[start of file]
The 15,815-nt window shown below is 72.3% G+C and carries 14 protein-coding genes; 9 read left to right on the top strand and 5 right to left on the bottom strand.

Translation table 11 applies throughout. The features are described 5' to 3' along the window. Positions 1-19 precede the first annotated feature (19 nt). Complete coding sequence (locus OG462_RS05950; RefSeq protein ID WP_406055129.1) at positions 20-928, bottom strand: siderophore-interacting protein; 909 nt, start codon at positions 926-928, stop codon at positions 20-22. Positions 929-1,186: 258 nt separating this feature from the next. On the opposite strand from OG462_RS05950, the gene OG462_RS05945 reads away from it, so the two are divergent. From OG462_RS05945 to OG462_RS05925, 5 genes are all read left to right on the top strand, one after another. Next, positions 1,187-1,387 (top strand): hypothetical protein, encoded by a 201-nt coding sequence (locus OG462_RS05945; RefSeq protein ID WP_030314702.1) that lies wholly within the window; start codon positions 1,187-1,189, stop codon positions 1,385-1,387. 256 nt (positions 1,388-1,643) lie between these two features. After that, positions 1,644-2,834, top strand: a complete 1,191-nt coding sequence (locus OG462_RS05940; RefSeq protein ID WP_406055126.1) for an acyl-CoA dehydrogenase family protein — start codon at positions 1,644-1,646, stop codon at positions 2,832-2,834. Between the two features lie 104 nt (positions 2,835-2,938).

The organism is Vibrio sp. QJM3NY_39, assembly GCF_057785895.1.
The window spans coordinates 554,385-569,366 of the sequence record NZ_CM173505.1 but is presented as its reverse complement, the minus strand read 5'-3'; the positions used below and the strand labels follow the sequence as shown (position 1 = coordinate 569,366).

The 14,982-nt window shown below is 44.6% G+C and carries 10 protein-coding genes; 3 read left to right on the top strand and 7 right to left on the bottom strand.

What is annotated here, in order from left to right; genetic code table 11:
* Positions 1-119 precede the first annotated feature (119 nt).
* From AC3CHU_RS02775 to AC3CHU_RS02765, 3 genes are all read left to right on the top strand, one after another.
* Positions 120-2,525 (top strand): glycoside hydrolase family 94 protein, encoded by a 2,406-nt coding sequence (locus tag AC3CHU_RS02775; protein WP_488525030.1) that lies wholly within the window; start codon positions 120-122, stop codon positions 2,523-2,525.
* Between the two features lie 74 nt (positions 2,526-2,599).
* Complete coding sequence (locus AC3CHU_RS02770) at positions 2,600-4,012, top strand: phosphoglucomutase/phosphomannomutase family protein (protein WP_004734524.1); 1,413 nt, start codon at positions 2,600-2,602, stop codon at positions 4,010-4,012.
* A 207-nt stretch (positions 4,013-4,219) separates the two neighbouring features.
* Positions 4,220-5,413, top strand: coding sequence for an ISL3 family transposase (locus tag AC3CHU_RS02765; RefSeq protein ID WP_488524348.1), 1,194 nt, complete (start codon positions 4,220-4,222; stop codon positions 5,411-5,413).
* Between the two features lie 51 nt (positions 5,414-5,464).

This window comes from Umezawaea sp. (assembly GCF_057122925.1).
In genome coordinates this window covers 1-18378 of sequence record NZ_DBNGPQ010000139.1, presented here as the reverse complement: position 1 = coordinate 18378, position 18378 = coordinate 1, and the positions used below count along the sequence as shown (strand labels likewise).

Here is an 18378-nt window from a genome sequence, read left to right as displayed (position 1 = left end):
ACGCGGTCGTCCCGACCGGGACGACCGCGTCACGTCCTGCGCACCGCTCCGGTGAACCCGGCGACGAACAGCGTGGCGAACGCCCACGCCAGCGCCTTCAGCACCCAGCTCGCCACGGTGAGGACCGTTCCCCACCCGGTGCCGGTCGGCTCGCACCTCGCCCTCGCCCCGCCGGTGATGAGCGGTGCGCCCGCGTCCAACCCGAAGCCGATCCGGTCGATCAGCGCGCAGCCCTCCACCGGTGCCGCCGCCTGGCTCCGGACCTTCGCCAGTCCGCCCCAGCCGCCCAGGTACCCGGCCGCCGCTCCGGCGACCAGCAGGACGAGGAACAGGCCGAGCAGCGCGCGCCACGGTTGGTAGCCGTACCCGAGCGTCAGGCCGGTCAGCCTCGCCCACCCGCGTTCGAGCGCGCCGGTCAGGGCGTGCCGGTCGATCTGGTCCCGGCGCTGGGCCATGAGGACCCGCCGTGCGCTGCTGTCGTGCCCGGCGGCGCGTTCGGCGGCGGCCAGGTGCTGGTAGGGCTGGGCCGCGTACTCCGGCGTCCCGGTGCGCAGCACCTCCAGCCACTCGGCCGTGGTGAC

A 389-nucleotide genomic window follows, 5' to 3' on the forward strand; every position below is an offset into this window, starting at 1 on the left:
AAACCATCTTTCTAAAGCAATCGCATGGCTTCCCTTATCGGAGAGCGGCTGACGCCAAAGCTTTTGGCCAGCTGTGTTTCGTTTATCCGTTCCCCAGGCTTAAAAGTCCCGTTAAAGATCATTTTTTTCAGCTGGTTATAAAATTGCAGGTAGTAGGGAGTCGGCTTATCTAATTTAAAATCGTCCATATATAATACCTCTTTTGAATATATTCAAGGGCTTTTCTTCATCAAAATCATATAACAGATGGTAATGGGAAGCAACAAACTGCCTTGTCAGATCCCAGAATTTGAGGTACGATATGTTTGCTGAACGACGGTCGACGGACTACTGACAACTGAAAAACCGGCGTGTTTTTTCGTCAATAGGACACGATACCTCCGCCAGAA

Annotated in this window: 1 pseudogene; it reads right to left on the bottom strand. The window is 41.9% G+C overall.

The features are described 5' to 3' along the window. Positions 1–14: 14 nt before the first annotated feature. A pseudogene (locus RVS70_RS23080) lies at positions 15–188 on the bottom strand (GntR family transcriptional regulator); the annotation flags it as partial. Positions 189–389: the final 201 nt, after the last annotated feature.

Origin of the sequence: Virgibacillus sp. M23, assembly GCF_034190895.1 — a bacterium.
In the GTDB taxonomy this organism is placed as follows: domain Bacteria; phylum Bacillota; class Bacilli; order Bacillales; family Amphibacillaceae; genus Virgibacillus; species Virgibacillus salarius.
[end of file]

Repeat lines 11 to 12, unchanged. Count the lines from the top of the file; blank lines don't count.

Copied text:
* Complete coding sequence (locus AC3CHU_RS02770) at positions 2,600-4,012, top strand: phosphoglucomutase/phosphomannomutase family protein (protein WP_004734524.1); 1,413 nt, start codon at positions 2,600-2,602, stop codon at positions 4,010-4,012.
* A 207-nt stretch (positions 4,013-4,219) separates the two neighbouring features.